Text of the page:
As stated above, the aforementioned slots or pairs of slots are cut into the head surface of the insert at right angles to each other. The function of such design is to facilitate a quarter-turn, 90° adjustment of the insert rather than requiring a half-turn, 180° adjustment. The resultant device enables a very accurate fine tuning of the action, given the shallow pitch of the threads. Thus, an entire turn of an insert will result in a minute change in its vertical height. A half or quarter-turn adjustment will result in a correspondingly finer adjustment.

The slots in the head or upper surface of the insert are generally V-shaped to provide reliable gripping or holding action for the string. Such a shape results in more positive sideways positioning for the string and also resists longitudinal slippage. A more definite vibrational length is also achieved by the V-shaped slots.

It is, therefore, a feature of an embodiment of this invention that an appropriate number of threaded holes are spatially located in a nut base according to the string requirements of a particular instrument.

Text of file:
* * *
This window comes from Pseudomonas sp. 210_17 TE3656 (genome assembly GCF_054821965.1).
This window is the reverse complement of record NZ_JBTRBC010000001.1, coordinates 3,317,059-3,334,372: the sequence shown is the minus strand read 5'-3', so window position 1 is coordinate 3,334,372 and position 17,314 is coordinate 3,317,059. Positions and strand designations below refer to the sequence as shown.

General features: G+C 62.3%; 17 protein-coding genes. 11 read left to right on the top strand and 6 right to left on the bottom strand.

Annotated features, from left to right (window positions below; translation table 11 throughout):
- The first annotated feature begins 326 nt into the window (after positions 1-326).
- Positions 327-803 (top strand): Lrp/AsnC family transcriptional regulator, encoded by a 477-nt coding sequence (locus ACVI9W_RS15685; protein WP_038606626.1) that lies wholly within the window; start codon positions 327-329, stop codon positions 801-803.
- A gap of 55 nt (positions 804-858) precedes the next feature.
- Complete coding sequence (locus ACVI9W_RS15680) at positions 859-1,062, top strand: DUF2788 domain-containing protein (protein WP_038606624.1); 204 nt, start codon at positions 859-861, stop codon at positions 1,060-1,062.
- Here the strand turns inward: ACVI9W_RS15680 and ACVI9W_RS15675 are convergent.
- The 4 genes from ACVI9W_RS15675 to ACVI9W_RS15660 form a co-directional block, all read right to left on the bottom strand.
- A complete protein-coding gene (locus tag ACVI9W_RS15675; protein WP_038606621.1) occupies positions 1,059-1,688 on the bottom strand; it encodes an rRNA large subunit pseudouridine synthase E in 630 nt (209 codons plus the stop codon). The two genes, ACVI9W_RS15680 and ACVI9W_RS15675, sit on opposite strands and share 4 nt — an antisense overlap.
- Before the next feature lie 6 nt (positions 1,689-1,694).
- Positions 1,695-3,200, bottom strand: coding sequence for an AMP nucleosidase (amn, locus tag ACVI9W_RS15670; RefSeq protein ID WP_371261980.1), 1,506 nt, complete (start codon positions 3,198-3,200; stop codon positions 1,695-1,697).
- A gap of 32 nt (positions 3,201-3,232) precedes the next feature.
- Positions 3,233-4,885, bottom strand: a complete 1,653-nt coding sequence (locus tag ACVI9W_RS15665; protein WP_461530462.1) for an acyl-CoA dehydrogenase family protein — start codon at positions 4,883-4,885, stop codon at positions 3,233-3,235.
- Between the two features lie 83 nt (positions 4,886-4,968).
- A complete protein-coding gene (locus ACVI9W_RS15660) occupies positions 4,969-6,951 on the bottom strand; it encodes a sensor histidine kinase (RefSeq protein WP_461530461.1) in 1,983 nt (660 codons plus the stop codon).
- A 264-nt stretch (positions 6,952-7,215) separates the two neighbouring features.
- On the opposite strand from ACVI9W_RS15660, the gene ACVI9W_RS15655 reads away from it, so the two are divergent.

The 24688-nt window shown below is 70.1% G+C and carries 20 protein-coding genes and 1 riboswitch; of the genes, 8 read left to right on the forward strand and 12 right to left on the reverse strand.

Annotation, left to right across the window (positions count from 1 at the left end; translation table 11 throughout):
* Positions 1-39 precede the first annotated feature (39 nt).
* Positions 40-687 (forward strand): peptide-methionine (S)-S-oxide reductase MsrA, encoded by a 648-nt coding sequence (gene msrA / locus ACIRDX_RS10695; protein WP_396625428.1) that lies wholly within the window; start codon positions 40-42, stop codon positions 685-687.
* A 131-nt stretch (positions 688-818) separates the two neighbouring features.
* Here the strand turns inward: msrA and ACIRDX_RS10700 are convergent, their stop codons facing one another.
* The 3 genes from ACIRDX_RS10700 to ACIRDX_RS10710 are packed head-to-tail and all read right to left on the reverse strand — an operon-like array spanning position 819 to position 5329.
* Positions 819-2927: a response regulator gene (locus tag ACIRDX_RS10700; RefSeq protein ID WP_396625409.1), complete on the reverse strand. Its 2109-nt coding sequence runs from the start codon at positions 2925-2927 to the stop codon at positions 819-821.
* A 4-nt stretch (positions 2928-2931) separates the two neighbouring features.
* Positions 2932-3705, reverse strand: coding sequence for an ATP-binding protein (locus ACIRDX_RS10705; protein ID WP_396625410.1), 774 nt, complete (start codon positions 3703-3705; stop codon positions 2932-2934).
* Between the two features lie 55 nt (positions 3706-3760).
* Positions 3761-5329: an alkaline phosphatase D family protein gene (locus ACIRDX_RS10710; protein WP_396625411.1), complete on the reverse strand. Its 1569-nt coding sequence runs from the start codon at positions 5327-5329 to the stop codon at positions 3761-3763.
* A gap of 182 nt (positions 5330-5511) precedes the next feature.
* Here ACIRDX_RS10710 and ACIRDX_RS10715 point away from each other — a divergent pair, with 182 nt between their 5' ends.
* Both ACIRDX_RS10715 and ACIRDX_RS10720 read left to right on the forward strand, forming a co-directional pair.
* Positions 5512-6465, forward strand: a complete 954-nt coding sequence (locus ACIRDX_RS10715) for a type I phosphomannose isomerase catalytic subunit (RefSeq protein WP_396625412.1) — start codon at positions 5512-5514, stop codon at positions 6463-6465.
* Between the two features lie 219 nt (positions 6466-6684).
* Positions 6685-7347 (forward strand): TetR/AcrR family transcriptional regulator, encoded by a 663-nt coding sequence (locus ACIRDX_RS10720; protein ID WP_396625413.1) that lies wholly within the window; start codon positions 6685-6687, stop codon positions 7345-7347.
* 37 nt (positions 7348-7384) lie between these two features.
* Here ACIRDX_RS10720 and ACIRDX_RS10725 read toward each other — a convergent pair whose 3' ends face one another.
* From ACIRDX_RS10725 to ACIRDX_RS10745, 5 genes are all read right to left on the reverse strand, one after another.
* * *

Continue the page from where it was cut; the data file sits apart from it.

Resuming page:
It is another feature of an embodiment of this invention that these holes receive inserts with correspondingly shallow threads, such that an entire revolution of the insert will result in minimal vertical displacement of the insert.

It is a further feature of an embodiment of this invention that the threaded inserts are tilted back toward the neck end-piece from the horizontal plane of the fretboard.

It is still another feature of an embodiment of this invention that the head surface area of each insert is slotted or notched in a V-shape.

It is also a feature of an alternative embodiment of this invention that said insert has two parallel slots placed at right angles to a second pair of parallel slots on the head surface area of an insert to facilitate use of said insert in paired string instruments.

Additional objects, features and advantages of the present invention will become apparent when considered in conjunction with a presently preferred, but nonetheless illustrative, embodiment of the invention as explained in the following detailed description and as shown in the accompanying drawings, wherein:

FIG. 1 is a top plan view of a typical six-string guitar with which the adjustable nut of this invention is adapted to be used;

FIG. 2 is a enlarged fragmentary perspective view showing the device of the invention as incorporated at the junction of the neck and peghead portion of a typical six-string guitar;